Producing neutron beams by the spallation method involves a complex engineering infrastructure to accelerate particles to high energies. Each section of the ISIS machine is looked after by a highly skilled and experienced team.
The process starts with an ion source to produce negative hydrogen ions (two electrons bound to a proton, H-) which are extracted and injected into a chain of linear accelerators. Then stripped of the electrons by a thin piece of aluminium oxide foil, the bare protons enter a circular accelerator 50 metres across called a synchrotron.
During acceleration they go round 10,000 times before being kicked out of the synchrotron towards the targets where neutrons and muons are produced.
Originally based on Russian technology, the ISIS ion source works by generating a discharge plasma in hot hydrogen gas fed with caesium vapour. This creates the H- ions which offer the easiest way of feeding particles into the synchrotron accelerator.
“We are now the leading operators and developers of this type of ion source,” says Dan Faircloth, head of the ion source section. The ion sources last for between 20 and 30 days before they have to replaced. “Keeping the source in optimum condition is often called ion sourcery,” says Dan. “We have to maintain the discharge so as to produce as many H- ions as possible. If you switch off the ion source and then start it up again, its behaviour changes. They are fickle beasts, which is what makes the ion-source technicians superstitious. They don’t like to talk about a source because they think it can hear you,” he jokes.
A collection of 10 sources, which are made at ISIS, is kept ready to go. “We are building up a database of operating conditions and failure modes so we can improve reliability,” says Dan.
Protons on target
Neutron production also depends upon the target systems being kept in good condition. Although a target lasts up to five years, the surrounding liquid-methane moderators (for TS1), which slow down the neutrons, do degrade and have to be changed every other run cycle. Because the whole system becomes radioactive, changing the moderator requires a remote handling cell.
“Special suits and breathing apparatus are required while we equip the cells with tools and cameras,” says Dave Haynes of the Targets Section. “Changing the moderator is complicated but we’ve done it so many times that it is routine,” notes Dave.
Setting up and monitoring the accelerator
Maintaining the machine performance is essential to providing optimum experimental conditions for users. The job of Dean Adams and his team is to set up the accelerator for each user run. The whole facility works under extremely tight tolerances. The proton beam must remain very stable, which means that, for example, power supplies must be stable to within 0.01 per cent. Any loss of beam as a result of it hitting the accelerator sides will directly affect the quality of the final experimental beams, as well as damaging the machine.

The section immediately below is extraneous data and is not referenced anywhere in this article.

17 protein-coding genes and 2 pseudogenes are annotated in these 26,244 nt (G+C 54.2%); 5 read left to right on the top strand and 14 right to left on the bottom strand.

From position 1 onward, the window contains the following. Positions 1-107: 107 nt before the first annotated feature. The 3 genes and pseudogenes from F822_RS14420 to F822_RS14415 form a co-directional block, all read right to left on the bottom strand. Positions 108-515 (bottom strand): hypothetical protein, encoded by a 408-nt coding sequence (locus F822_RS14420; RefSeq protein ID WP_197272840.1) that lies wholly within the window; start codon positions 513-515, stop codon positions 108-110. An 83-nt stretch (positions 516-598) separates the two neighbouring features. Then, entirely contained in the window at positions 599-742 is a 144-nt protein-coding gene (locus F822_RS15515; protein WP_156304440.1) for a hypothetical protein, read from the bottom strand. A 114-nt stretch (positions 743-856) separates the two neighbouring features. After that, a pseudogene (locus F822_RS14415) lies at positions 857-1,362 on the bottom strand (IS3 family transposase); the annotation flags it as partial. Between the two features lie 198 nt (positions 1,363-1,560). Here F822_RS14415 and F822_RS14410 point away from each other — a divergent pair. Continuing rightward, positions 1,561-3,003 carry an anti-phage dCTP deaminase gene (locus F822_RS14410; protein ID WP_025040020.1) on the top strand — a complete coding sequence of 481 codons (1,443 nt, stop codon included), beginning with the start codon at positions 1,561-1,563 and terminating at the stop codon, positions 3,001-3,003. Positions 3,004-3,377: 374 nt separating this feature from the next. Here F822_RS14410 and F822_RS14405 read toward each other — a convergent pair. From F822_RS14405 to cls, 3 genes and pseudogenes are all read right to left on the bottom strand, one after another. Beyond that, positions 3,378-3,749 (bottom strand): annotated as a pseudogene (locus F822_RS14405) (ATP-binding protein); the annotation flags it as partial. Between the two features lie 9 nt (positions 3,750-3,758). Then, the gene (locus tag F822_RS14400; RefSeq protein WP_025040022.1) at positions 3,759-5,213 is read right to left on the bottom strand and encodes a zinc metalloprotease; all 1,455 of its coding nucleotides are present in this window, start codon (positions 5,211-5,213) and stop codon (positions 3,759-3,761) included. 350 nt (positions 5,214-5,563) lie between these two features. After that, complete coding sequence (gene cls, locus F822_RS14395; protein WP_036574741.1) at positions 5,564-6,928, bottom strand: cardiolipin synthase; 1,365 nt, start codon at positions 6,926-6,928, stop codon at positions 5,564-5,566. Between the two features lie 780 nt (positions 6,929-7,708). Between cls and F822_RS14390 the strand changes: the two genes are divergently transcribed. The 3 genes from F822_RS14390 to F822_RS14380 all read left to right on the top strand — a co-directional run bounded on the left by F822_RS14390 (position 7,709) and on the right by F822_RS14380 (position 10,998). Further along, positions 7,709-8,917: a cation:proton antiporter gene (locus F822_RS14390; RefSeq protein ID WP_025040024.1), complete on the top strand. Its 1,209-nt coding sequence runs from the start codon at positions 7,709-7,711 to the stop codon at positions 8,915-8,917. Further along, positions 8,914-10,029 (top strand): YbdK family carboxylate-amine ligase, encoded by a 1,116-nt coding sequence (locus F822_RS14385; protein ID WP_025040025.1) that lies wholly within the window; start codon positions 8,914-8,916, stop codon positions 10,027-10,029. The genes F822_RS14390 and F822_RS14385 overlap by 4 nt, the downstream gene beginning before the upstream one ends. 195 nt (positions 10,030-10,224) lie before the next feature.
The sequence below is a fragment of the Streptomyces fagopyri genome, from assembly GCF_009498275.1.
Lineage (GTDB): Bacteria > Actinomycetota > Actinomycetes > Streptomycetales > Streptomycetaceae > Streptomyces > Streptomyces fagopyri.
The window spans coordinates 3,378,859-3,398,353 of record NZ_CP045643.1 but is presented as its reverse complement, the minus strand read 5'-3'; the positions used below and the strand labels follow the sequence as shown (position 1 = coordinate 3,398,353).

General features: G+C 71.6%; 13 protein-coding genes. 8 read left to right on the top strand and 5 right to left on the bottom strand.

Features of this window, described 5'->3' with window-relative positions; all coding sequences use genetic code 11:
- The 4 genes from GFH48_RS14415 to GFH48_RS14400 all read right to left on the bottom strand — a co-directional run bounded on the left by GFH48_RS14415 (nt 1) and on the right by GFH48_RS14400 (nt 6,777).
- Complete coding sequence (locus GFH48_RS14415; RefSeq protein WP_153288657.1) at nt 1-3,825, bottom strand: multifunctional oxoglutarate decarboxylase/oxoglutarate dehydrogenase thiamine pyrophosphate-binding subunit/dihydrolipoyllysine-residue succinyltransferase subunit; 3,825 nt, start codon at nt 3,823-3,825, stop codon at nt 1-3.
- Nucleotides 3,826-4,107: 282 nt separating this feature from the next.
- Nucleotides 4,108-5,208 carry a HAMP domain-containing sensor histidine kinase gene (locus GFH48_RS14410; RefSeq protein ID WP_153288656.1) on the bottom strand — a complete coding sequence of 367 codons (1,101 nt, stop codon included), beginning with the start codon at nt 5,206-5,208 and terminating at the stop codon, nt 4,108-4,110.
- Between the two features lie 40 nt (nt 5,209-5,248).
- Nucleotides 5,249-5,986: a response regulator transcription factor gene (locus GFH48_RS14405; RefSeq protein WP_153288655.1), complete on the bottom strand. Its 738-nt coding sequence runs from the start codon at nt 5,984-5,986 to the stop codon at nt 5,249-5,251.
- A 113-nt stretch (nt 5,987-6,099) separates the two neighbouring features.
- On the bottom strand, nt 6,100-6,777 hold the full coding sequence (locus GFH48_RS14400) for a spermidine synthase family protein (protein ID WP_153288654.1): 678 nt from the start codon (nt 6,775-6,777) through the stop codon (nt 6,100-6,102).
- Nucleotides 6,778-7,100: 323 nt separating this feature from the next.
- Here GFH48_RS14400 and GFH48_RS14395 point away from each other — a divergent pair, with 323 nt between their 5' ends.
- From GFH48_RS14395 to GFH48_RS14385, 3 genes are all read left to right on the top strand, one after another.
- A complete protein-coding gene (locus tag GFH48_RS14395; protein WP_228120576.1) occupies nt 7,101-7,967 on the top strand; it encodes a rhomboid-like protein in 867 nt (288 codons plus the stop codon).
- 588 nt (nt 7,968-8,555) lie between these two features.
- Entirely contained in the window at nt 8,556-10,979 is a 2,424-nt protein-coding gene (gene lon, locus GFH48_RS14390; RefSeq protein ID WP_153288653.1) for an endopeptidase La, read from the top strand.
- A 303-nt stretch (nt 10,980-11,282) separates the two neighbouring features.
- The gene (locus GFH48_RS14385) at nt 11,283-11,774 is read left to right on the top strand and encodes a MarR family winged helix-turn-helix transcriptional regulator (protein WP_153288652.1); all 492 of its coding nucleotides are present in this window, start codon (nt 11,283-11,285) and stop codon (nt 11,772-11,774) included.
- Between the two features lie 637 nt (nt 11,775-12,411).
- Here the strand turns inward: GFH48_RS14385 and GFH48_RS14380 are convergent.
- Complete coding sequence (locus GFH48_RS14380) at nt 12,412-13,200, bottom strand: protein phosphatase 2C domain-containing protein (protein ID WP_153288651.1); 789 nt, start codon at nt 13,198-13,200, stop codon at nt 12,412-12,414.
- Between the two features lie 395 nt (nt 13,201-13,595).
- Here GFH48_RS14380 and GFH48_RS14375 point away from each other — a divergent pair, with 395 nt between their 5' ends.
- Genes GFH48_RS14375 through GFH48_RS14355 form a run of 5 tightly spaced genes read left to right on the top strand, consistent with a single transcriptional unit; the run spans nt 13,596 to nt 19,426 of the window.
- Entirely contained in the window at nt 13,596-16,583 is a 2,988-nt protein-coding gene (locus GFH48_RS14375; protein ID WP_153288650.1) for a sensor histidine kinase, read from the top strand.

“We provide on-call 24-hour support for any operational problems,” says Dean. "We establish where the problem is and call out the relevant crew to fix it.”
Sarah Whitehead and Tony Kershaw of the Diagnostics Section monitor the location of every proton pulse via beam monitors situated along the synchrotron. “If there are three consecutive pulses that are outside the tolerances, we switch the machine off,” says Tony. “We aim for at least 90-per-cent availability of the machine for over the 40 to 50 days of user time,” he adds.
Staying In control
The routine running of the accelerator is monitored from the ISIS Main Control Room by a duty officer and three assistants working in three daily shifts, 365 days a year.
Duty officer Tom Noone says to maintain the machine at maximum efficiency requires experience and is a bit of a ‘black art’. “You know how the machine should run and I might give it a ‘tweak’ from time to time depending on how it’s running.” he says.
One of the team regularly tours the site carrying out routine checks on components such as the moderators. “We are all electronics engineers so if a piece of equipment goes off in the middle of the night, we will attempt a first fix before calling in a specialist”, adds Tom.
Neutrons for the chop
Once the neutron beams are generated, they must be in the right energy range for a particular experiment. This is achieved by using rotating devices called choppers which block unwanted neutrons. ISIS uses several kinds of chopper, the simplest being a blade which sits just beyond the target and rotates at the same frequency as the neutron pulses. It eliminates high-energy, fast-moving neutrons while letting the bulk of them through. Further down the beamlines are disc choppers with slots that allow neutrons in selected energy bands to pass, whilst other choppers might be set up to allow only every other pulse through.
Tim Carter designs, develops and maintains the chopper drive-systems including new designs for TS-2. “ISIS is leading the way in chopper development. We have dramatically improved their reliability – essential for achieving good experimental results”, he comments.
Each neutron instrument consists of many components, each of which is looked after and developed by groups within ISIS. For example, ISIS develops its own neutron detector arrays, which comprise mainly gas and scintillating devices. The latter consist of material that emits light when neutrons impinge on it. The light is then transmitted via thousands of optical fibres encoded in a position-sensitive way.
Brian Holland, who works on detector designs at ISIS, has been involved in upgrading the detectors. “Scintillators are a bit of a speciality here; they are massive and require very careful work but are great fun to build,” he enthuses.
Next: The heart of the journey